Dennis Brown will be fittingly honored at this year’s Reggae Sunsplash live stream event.
Reggae Sunsplash is an event that reggae lovers around the world are looking forward to. They have featured some of the hottest acts over the years and also try to honour the pioneers who helped to build the genre. This year, returning from a 14-year hiatus, it seems the organisers of the event, will be honouring the great Dennis Brown. The show will be held virtually this weekend.
They posted the news on Twitter, “We are honored to recognize the Crown Prince of Reggae – Dennis Emmanuel Brown CD on night 1 of the return staging of Reggae Sunsplash. (Friday November 27, 2020). Watch LIVE on the Reggae Sunsplash YouTube page.”
From the looks of it the ‘Crown Prince of Reggae’, will be honoured on the first night of the event. Dennis Brown has a remarkable career and began singing in the 1960s at just 11-years-old. He recorded more than 75 albums before his death in July 1999. He is considered one of the all-time stars of lovers rock. He got his popular title ‘The Crown Prince of Reggae’ from Bob Marley after the latter revealed how much he enjoyed his music. Brown’s first professional appearance came at the age of eleven at a local West Kingston Nightclub.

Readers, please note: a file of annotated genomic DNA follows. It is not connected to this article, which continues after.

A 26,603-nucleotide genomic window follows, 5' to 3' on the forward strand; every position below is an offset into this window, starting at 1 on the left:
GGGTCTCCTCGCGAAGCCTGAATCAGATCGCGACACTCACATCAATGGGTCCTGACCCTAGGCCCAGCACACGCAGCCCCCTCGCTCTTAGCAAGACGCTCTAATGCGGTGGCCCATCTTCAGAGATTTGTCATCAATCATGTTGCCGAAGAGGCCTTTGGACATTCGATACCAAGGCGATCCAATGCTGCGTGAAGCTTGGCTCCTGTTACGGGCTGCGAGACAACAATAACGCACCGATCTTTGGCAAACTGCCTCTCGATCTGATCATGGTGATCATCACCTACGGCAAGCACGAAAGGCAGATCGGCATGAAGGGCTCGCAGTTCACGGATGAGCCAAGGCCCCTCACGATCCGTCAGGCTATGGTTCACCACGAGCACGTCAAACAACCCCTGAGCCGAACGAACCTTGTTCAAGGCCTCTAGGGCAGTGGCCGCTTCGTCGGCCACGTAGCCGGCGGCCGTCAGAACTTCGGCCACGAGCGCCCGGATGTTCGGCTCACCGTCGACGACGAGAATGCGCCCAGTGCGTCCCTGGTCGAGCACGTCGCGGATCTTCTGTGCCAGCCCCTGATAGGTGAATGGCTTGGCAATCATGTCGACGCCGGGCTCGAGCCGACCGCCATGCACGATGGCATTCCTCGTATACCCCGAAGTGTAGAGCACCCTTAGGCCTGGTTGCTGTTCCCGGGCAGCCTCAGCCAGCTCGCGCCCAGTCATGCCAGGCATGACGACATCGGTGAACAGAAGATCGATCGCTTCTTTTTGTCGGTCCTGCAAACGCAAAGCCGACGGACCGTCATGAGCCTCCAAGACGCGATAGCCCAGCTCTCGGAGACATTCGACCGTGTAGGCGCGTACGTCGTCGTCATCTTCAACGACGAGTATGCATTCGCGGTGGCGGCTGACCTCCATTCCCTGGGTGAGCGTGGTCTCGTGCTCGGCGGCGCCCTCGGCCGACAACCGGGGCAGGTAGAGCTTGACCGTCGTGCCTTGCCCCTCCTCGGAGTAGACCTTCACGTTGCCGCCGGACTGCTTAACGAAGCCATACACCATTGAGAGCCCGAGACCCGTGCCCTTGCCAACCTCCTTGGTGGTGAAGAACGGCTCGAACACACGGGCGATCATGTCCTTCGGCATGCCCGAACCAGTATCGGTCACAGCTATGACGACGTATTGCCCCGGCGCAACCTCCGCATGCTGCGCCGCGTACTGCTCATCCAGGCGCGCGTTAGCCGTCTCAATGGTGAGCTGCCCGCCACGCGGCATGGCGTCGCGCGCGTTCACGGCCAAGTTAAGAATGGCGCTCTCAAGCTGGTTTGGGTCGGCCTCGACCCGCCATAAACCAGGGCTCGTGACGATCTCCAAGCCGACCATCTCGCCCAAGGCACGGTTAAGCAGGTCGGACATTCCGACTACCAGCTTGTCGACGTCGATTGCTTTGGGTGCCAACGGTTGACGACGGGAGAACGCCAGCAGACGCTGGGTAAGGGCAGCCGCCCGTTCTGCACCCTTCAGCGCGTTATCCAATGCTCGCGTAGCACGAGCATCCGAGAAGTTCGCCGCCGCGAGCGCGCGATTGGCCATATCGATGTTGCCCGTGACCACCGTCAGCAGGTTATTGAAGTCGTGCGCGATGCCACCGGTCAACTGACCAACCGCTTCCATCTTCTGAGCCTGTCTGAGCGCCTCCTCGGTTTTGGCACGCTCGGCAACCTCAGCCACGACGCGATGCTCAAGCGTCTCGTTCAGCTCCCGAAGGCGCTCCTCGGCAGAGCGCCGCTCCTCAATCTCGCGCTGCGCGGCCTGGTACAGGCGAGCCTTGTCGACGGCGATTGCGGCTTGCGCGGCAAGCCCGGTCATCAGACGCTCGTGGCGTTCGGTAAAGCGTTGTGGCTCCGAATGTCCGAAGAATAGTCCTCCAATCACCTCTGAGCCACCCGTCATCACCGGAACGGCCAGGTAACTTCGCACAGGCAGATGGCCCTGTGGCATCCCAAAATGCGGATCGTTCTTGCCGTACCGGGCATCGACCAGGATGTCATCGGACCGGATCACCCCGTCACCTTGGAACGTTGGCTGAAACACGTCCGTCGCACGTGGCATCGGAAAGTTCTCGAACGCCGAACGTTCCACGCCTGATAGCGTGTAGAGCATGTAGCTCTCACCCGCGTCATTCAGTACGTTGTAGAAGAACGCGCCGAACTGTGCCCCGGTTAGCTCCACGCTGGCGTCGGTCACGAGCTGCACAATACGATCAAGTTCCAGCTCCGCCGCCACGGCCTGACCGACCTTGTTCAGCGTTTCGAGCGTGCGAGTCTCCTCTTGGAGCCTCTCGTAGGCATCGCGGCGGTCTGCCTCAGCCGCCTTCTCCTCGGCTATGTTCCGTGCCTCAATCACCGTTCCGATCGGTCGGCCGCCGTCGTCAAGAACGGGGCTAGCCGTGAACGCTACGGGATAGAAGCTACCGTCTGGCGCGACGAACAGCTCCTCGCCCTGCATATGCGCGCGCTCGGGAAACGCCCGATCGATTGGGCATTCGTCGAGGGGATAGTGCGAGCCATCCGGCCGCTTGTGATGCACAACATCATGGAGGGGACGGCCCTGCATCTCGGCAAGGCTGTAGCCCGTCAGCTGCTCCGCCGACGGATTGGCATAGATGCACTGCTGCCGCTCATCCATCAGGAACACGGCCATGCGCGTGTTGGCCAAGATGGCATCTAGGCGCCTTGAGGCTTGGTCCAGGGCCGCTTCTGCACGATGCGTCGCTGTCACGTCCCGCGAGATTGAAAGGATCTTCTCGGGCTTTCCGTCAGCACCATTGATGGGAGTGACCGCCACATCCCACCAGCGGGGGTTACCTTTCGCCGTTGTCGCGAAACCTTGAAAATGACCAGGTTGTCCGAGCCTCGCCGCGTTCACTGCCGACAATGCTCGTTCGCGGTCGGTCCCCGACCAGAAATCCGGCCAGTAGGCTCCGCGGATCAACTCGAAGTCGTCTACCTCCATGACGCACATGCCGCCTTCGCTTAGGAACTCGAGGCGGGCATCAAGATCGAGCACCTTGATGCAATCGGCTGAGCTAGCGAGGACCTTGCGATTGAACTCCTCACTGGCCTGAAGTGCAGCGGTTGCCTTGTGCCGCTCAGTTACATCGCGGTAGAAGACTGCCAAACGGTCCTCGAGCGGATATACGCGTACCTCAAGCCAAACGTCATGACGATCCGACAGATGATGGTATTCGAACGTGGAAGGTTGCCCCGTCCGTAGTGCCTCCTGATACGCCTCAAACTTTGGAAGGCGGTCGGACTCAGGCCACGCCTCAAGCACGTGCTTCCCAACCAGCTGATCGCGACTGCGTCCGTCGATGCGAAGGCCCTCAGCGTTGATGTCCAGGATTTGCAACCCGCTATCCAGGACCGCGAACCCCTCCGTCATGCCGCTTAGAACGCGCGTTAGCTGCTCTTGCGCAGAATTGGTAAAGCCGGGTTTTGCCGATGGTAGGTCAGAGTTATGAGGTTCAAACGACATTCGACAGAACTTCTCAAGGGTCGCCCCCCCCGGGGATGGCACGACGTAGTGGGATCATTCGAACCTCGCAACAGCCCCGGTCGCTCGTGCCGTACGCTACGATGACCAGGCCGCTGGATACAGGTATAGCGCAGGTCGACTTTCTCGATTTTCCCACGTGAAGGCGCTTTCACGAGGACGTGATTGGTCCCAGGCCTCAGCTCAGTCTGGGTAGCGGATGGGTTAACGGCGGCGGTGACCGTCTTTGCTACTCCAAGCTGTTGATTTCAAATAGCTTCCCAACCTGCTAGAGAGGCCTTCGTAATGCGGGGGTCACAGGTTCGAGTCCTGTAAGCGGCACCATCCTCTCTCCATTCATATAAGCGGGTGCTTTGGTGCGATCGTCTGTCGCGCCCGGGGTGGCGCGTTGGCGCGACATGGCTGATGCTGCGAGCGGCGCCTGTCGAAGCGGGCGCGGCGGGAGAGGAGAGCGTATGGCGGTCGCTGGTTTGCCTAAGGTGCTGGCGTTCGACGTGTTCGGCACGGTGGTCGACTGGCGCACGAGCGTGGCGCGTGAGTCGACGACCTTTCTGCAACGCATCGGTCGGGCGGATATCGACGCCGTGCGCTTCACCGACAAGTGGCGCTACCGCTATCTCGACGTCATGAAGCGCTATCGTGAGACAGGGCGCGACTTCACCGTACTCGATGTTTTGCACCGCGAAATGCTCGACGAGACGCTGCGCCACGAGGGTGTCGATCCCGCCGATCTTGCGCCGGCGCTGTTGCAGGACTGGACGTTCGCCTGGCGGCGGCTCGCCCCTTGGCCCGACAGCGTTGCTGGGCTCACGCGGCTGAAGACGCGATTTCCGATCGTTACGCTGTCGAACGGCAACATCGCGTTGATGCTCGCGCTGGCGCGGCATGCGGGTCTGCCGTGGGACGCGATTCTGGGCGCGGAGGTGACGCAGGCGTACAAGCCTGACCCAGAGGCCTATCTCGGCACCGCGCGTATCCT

We are honored to recognize the Crown Prince of Reggae – Dennis Emmanuel Brown CD on night 1 of the return staging of Reggae Sunsplash. (Friday November 27, 2020)
Watch LIVE on the Reggae Sunsplash YouTube page https://t.co/4ZY2VbR6CZ
What is your favorite Dennis Brown song? pic.twitter.com/8ZLnYP6GZ1
— Reggae Sunsplash (@SunsplashReggae) November 26, 2020
Reggae Sunsplash will feature some of the hottest names in Dancehall this year including Capleton, Romain Virgo, Dexta Daps and Tanya Stephens. The virtual show starts on Friday, November 27, and goes until Saturday, November 28. For those who want to take it in, it will be streamed live on YouTube, starting at 5:30 p.m.
Reggae Sunsplash was first staged in 1978 in the northern part of Jamaica. By 1985 it had expanded and included an international touring festival. The festival ran every year until 1996, with a final event in 1998. In 2006 it was revived and is now recognised as one of Jamaica’s biggest reggae festival.